Textus Receptus Bibles
Julia E. Smith Translation 1876
|54:1||Shout, thou barren, not bringing forth; break forth in shouting, cry aloud, not being pained; for more the sons of the desolate than the sons of the married, said Jehovah.|
|54:2||Enlarge the place of thy tent, stretch forth the hangings of thy dwellings; thou shalt not spare; lengthen thy cords and strengthen thy pegs.|
|54:3||For the right and the left thou shalt break forth, and thy seed shall inherit the nations, and they shall cause desolated cities to be inhabited.|
|54:4||Thou shalt not fear; for thou shalt not be ashamed: and thou shalt not be disgraced, and thou shalt not be put to shame, for thou shalt forget the shame of thy youth, and thou shalt no more remember the reproach of thy widowhood.|
|54:5||For thy Lord making thee; Jehovah of armies his name; and he redeeming thee, the Holy One of Israel; the God of the earth shall he be called.|
|54:6||As a wife forsaken and grieved of spirit Jehovah called thee, and a wife of youth; for thou shalt be rejected, said thy God.|
|54:7||In a little moment I forsook thee; and with great mercies I will gather thee.|
|54:8||In the outpouring of anger I hid a moment my face from thee; and in eternal mercy I compassionated thee, said Jehovah redeeming thee.|
|54:9||For this the water of Noah to me: as I sware to the water of Noah from again passing over the earth; thus I sware from being angry against thee and from rebuking upon thee.|
|54:10||For the mountains shall remove and the hills shall waver; and my mercy shall not remove from thee, and the covenant of my peace shall not waver, said Jehovah compassionating thee.|
|54:11||Thou afflicted, tossed about, not comforted behold me laying thy stones with paint, and I founded thee with sapphires|
|54:12||And I set thy battlements the ruby, and thy gates in stones of sparkling, and all thy bound in stones of delight|
|54:13||And all thy sons taught of Jehovah; and much the peace of thy sons.|
|54:14||In justice shalt thou be prepared: go far off from violence; for thou shalt not be afraid: and from terror, for it shall not draw near to thee.|
|54:15||Behold, gathering, it shall gather together, not from me: who sojourned with thee shall fall for thee.|
|54:16||Behold, I created the workman blowing the coals in the fire, and bringing forth a utensil for his work; and I created the destroyer to overthrow.|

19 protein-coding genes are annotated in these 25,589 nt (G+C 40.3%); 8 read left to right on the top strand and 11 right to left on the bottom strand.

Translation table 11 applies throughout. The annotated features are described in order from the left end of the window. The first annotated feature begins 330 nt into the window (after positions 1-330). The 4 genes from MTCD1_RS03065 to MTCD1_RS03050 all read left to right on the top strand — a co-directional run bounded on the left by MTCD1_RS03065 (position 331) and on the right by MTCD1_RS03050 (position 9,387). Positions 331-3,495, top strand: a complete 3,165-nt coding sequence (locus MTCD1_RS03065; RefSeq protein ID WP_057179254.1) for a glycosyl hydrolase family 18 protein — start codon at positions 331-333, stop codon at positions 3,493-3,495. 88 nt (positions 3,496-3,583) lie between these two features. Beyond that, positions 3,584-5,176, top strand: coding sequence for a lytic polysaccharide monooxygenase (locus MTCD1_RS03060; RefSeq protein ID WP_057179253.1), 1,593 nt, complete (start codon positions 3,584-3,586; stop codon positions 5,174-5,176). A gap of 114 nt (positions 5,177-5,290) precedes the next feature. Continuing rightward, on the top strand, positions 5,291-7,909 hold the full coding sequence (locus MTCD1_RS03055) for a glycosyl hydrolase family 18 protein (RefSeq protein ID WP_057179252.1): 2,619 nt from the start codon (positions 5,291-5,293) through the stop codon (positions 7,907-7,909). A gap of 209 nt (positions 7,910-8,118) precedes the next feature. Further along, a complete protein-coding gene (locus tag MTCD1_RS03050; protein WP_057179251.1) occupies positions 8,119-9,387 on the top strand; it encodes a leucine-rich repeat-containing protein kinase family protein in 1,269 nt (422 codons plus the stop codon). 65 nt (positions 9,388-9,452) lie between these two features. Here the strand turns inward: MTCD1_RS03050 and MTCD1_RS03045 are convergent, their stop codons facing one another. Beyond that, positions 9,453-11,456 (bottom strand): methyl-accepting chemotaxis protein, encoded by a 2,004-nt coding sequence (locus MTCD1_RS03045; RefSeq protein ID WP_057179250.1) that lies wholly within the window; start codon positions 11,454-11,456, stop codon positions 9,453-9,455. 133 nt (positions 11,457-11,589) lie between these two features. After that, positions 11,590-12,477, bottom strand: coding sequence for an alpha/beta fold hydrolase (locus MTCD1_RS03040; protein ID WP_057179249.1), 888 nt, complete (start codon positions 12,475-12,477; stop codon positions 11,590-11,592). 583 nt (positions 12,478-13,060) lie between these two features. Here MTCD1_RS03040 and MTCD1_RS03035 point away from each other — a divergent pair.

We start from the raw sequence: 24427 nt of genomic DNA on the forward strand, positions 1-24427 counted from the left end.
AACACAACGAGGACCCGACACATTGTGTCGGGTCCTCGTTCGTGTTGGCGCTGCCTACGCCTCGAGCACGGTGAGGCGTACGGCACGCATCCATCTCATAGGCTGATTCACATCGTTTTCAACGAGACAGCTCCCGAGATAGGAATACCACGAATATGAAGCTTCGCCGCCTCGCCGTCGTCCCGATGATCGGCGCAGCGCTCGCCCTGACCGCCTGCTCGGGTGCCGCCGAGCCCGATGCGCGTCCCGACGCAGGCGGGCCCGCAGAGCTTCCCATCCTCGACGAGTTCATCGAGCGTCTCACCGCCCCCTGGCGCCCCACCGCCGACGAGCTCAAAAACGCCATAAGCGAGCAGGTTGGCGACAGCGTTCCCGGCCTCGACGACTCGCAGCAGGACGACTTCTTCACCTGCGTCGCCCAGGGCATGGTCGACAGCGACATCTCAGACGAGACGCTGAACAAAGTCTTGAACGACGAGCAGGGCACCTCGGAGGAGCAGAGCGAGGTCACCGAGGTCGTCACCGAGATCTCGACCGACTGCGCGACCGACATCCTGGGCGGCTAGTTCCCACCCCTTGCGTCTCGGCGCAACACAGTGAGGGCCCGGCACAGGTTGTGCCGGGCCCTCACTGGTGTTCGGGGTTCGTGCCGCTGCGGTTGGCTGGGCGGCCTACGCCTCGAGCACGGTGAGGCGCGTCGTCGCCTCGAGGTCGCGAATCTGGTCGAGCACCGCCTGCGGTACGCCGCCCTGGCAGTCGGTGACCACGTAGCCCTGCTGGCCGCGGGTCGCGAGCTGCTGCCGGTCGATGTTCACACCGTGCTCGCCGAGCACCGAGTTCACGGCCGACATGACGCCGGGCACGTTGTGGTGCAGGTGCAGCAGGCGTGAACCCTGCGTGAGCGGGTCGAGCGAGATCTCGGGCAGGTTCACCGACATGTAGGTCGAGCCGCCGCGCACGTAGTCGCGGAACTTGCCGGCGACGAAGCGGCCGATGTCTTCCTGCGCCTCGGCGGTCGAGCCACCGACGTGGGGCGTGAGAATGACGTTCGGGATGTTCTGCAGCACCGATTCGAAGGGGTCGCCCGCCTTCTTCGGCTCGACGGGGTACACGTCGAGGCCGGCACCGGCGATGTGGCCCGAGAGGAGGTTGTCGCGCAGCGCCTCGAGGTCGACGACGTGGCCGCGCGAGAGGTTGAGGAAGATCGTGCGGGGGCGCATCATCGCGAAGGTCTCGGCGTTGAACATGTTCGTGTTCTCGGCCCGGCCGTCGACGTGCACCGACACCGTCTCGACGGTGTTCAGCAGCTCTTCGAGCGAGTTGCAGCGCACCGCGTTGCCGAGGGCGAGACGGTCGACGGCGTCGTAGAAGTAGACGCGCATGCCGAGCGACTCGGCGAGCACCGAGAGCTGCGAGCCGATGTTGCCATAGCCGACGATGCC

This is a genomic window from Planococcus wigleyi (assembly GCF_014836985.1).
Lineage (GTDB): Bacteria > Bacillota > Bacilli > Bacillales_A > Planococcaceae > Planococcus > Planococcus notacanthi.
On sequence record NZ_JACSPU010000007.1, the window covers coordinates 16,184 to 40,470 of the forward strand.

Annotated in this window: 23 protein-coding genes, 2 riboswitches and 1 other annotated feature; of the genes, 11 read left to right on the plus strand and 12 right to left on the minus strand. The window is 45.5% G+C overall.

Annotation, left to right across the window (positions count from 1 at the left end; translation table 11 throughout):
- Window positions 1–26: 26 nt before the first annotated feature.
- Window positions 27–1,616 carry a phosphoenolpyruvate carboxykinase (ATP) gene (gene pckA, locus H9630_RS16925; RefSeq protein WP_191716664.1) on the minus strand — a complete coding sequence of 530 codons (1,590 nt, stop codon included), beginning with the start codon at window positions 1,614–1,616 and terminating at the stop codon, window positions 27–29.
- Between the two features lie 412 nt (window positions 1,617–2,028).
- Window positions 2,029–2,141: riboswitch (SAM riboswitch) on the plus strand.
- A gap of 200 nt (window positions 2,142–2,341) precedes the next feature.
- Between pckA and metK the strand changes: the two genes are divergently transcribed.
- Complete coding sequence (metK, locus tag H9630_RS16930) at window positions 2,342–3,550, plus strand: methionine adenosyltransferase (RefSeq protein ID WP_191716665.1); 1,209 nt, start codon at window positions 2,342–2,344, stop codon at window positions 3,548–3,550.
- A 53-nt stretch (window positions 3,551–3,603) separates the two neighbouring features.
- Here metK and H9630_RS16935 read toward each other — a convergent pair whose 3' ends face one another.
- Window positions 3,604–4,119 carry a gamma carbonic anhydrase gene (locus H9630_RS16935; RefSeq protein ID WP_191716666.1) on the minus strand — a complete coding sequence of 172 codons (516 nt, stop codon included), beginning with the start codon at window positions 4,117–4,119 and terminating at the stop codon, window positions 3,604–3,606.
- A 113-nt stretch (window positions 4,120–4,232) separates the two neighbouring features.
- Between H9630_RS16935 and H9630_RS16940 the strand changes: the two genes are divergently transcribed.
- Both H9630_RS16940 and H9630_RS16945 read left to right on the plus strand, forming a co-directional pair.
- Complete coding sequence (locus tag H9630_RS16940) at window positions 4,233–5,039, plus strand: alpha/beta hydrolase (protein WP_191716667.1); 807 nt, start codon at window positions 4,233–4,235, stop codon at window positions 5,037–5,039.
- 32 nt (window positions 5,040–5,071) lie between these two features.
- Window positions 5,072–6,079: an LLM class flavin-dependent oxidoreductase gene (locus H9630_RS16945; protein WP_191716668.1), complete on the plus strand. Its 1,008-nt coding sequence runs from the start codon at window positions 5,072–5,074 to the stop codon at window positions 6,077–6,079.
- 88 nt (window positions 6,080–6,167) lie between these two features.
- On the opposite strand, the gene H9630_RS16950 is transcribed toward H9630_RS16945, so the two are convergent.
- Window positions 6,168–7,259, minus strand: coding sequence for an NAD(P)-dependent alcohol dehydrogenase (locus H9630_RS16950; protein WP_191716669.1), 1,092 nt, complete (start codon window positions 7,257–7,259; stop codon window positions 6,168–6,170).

|54:17||Every vessel formed against thee shall not prosper: and every tongue that shall rise against thee in judgment thou shalt condemn. This the inheritance of the servants of Jehovah, and their justice is from me, says Jehovah.|
Julia E. Smith Translation 1876
The Julia Evelina Smith Parker Translation is considered the first complete translation of the Bible into English by a woman. The Bible was titled The Holy Bible: Containing the Old and New Testaments; Translated Literally from the Original Tongues, and was published in 1876.
Julia Smith, of Glastonbury, Connecticut had a working knowledge of Latin, Greek and Hebrew. Her father had been a Congregationalist minister before he became a lawyer. Having read the Bible in its original languages, she set about creating her own translation, which she completed in 1855, after a number of drafts. The work is a strictly literal rendering, always translating a Greek or Hebrew word with the same word wherever possible. Smith accomplished this work on her own in the span of eight years (1847 to 1855). She had sought out no help in the venture, even writing, "I do not see that anybody can know more about it than I do." Smith's insistence on complete literalness, plus an effort to translate each original word with the same English word, combined with an odd notion of Hebrew tenses (often translating the Hebrew imperfect tense with the English future) results in a translation that is mechanical and often nonsensical. However, such a translation if overly literal might be valuable to consult in checking the meaning of some individual verse. One notable feature of this translation was the prominent use of the Divine Name, Jehovah, throughout the Old Testament of this Bible version.
In 1876, at 84 years of age some 21 years after completing her work, she finally sought publication. The publication costs ($4,000) were personally funded by Julia and her sister Abby Smith. The 1,000 copies printed were offered for $2.50 each, but her household auction in 1884 sold about 50 remaining copies.
The translation fell into obscurity as it was for the most part too literal and lacked any flow. For example, Jer. 22:23 was given as follows: "Thou dwelling in Lebanon, building as nest in the cedars, how being compassionated in pangs coming to thee the pain as in her bringing forth." However, the translation was the only Contemporary English translation out of the original languages available to English readers until the publication of The British Revised Version in 1881-1894.(The New testament was published in 1881, the Old in 1884, and the Apocrypha in 1894.) This makes it an invaluable Bible for its period.